A short-lived, perk-laden retirement plan has paid off big for some top Hallandale Beach officials who helped set it up a decade ago — but today it’s costing city taxpayers extra millions of dollars.
Among those benefitting: Three former city managers who played key roles in developing the retirement plan or subsequent add-on benefits are now collecting pensions that are at or near their highest annual salaries when they were active city employees.
• Mike Good, whose highest salary while working for the city was $212,000, now receives more than $210,000.
• Mark Antonio, whose highest pay was $165,000, now receives $127,800 annually.
• Randolph J. “R.J.” Intindola, under whose administration the retirement plan was adopted, earned a top salary of $118,664. He now receives $111,700 annually from the city.
Approved and implemented by the City Commission in October 2001, the plan’s key provision granted those ranking city officials retroactive credit for prior years of service — even if they were in another retirement plan.
The Professional Management Retirement Plan also boosted pensions for top city bureaucrats in other costly ways. For example, the plan was calculated to equate the sedentary desk jobs of department heads and their assistants to the “high risk” street duties of city police and firefighters.
City Commissioners were also eligible for the plan, but because their pay was so low, and their length of service varied, the financial impact was minimal.
In 2010, ex-city manager Good was fired after eight years due to his chronic work absences and for other reasons. Today, at age 51, Good receives a monthly pension of $17,522, or more than $210,000 a year. His highest regular salary was $212,000.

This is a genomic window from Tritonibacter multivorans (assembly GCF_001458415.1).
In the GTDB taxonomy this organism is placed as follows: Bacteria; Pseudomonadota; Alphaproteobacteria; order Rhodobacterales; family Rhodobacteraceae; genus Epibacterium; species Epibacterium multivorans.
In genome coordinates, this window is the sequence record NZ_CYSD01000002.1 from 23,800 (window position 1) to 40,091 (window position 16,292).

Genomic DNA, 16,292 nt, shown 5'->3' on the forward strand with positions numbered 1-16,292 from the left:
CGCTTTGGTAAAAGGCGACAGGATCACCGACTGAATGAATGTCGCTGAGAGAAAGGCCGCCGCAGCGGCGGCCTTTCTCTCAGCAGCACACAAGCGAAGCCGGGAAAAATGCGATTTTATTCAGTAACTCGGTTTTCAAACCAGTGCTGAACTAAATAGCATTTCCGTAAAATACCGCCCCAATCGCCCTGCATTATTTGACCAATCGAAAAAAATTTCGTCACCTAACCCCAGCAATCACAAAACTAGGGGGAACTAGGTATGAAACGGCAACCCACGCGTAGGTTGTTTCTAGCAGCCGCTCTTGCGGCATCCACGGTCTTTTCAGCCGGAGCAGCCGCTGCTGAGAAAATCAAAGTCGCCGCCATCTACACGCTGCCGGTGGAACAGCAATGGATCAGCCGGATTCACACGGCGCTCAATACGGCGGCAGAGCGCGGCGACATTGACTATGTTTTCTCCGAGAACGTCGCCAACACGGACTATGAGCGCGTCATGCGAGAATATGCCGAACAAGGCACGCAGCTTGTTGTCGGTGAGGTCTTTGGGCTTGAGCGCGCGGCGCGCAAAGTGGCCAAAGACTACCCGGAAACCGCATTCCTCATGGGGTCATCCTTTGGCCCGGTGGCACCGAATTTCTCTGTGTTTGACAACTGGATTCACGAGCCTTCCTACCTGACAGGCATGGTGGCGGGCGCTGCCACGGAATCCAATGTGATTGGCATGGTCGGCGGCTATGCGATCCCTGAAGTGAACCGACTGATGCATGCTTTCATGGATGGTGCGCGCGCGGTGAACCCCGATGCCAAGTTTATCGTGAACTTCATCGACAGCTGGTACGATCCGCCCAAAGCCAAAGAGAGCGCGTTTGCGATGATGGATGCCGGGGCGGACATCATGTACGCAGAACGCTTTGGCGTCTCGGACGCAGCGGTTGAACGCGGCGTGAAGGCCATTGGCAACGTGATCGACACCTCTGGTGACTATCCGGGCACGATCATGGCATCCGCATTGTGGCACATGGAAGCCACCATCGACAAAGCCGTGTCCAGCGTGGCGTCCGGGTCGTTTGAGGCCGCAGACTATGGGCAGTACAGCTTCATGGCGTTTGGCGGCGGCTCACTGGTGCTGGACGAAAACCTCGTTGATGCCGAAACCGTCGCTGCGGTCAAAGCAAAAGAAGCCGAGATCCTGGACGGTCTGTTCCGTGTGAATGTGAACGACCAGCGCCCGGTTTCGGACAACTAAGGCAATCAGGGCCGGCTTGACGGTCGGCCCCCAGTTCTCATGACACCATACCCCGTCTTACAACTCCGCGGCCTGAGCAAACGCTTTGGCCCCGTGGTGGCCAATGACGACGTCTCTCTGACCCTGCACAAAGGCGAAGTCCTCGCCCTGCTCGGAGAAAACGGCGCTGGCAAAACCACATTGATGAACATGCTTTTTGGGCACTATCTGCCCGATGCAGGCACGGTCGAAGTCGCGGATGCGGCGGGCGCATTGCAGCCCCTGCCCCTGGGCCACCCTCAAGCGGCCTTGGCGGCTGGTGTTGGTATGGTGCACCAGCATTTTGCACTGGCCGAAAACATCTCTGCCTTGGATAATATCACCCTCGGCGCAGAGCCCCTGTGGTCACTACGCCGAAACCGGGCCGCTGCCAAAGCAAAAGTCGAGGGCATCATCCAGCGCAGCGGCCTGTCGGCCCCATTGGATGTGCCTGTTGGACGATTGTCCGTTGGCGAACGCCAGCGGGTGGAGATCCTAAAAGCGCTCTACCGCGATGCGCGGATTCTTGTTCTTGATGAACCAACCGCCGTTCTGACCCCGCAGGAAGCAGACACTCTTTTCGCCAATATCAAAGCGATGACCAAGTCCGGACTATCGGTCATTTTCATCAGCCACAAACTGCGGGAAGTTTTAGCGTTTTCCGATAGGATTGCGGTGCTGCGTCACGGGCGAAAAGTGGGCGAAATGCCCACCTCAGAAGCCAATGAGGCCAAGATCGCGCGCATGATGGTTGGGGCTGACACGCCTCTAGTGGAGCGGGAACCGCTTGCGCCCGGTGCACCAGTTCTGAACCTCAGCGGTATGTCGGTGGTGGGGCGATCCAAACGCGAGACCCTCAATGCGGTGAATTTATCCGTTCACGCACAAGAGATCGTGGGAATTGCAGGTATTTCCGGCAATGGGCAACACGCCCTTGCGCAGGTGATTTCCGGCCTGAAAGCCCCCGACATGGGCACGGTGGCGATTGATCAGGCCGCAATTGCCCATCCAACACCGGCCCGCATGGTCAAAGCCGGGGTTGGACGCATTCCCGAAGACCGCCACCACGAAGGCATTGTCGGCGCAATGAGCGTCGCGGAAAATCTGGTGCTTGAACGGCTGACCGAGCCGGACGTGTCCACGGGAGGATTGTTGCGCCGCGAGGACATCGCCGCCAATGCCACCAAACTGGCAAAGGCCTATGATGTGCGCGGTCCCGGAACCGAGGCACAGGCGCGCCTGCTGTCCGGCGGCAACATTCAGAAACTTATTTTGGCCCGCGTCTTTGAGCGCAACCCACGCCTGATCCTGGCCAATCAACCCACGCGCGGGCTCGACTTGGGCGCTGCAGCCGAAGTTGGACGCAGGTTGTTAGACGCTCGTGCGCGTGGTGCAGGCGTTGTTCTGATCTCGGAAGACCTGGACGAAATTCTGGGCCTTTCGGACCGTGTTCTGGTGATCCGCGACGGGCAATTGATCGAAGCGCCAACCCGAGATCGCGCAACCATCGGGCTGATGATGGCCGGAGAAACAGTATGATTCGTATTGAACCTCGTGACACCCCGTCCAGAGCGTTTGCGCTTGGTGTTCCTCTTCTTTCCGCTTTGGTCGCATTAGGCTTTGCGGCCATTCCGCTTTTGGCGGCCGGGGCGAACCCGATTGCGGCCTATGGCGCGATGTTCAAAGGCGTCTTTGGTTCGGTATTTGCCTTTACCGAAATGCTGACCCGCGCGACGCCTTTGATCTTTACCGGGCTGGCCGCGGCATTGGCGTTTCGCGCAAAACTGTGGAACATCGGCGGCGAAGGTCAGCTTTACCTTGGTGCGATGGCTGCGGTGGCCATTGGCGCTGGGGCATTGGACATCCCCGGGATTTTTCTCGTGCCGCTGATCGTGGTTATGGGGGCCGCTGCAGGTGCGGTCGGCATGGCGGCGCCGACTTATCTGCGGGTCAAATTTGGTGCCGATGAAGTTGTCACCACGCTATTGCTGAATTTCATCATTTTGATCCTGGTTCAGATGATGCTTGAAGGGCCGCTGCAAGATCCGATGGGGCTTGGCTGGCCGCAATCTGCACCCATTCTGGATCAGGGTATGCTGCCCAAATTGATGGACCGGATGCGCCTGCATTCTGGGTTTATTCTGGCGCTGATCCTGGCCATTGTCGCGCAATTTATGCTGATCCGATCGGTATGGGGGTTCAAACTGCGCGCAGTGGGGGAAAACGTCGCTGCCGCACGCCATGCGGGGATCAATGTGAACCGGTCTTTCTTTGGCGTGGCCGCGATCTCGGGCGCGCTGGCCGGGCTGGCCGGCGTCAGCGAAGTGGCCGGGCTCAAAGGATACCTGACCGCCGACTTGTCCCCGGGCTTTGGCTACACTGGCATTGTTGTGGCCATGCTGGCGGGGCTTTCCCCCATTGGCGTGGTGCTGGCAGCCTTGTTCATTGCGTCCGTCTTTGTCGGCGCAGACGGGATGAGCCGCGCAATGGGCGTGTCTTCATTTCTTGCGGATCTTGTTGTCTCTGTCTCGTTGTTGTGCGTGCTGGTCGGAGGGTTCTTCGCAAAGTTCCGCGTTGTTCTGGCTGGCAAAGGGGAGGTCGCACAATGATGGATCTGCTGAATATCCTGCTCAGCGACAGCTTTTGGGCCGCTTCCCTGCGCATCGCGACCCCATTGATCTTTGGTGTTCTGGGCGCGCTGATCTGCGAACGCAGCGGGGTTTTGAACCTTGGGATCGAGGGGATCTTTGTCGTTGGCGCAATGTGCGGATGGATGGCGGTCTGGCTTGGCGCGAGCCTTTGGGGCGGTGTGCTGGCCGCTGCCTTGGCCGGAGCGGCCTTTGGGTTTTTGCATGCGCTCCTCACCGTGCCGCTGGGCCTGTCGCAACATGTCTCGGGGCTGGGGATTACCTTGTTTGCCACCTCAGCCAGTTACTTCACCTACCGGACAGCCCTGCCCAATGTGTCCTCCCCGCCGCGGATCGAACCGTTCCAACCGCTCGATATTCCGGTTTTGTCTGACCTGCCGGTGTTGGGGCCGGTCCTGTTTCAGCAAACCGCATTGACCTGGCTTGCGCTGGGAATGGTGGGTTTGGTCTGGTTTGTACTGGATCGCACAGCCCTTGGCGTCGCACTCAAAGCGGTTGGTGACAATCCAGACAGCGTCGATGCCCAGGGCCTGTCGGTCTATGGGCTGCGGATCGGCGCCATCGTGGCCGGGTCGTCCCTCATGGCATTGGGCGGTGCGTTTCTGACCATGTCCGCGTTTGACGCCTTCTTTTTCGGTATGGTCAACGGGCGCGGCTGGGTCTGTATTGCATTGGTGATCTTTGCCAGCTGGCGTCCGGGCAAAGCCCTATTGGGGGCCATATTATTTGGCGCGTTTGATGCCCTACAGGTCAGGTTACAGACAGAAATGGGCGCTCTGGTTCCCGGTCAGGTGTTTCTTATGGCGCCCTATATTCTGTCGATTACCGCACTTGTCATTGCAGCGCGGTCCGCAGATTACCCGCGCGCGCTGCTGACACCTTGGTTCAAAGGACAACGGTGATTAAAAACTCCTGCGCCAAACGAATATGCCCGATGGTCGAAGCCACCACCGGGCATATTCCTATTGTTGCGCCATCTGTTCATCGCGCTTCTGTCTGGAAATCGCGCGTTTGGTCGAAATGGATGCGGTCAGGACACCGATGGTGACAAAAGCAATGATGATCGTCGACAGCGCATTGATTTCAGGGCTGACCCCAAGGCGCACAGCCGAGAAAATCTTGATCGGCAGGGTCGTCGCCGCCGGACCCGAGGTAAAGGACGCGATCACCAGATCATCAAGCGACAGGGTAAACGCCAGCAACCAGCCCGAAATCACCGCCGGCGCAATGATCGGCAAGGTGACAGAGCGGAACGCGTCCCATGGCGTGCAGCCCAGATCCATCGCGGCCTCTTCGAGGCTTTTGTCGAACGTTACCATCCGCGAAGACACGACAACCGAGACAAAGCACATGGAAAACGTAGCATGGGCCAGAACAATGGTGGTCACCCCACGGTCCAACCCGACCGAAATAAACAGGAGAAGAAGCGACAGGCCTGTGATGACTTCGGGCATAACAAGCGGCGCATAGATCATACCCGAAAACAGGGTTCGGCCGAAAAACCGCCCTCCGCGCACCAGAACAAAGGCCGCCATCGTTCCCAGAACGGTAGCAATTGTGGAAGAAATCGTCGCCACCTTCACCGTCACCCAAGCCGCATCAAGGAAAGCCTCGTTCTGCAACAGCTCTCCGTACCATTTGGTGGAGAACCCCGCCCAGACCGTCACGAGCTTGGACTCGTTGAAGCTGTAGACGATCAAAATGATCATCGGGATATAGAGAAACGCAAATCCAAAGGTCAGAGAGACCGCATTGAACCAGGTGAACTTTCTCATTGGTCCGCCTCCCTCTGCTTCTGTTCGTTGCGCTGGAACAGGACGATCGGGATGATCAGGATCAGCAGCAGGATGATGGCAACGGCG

But a higher monthly pension isn’t the only way that Good and his fellow city managers have benefitted from the management retirement plan.
Good, who started working for the city as a welder in the 1980s, cashed out $786,000 from his city Deferred Retirement Option Plan (DROP) savings account a few months before he departed. The account, established under the retirement plan, was funded largely by the city.
Good also received another $146,000 in accrued sick leave, vacation time and other benefits when he left.
The City Commission closed the retirement plan, including the DROP program, to new employees in 2007 citing exorbitant costs. City records indicate that about 70 employees, active and inactive, are eligible to receive benefits under the plan that initially required employees contribute 5 percent of their salary, but was later increased to 7 percent.
PAYOUTS JACKED UP
Payouts to top city workers were further jacked up by management plan provisions that reduced the full retirement age from 60 to 52 with 25 years of service, inserted regular cost of living increases, and allowed workers to purchase additional years of service for time they didn’t actually work.
Some top employees also received two pensions because they were allowed to keep 10 percent to 17 percent of gross salary contributions by the city in the previous retirement plan.
Some details of the Professional Management Retirement Plan are unclear. BrowardBulldog.org asked the city clerk’s office to provide commission minutes and documents regarding the authorization of retroactive service credit for employees prior to October 2001, but was told those records are “not available.”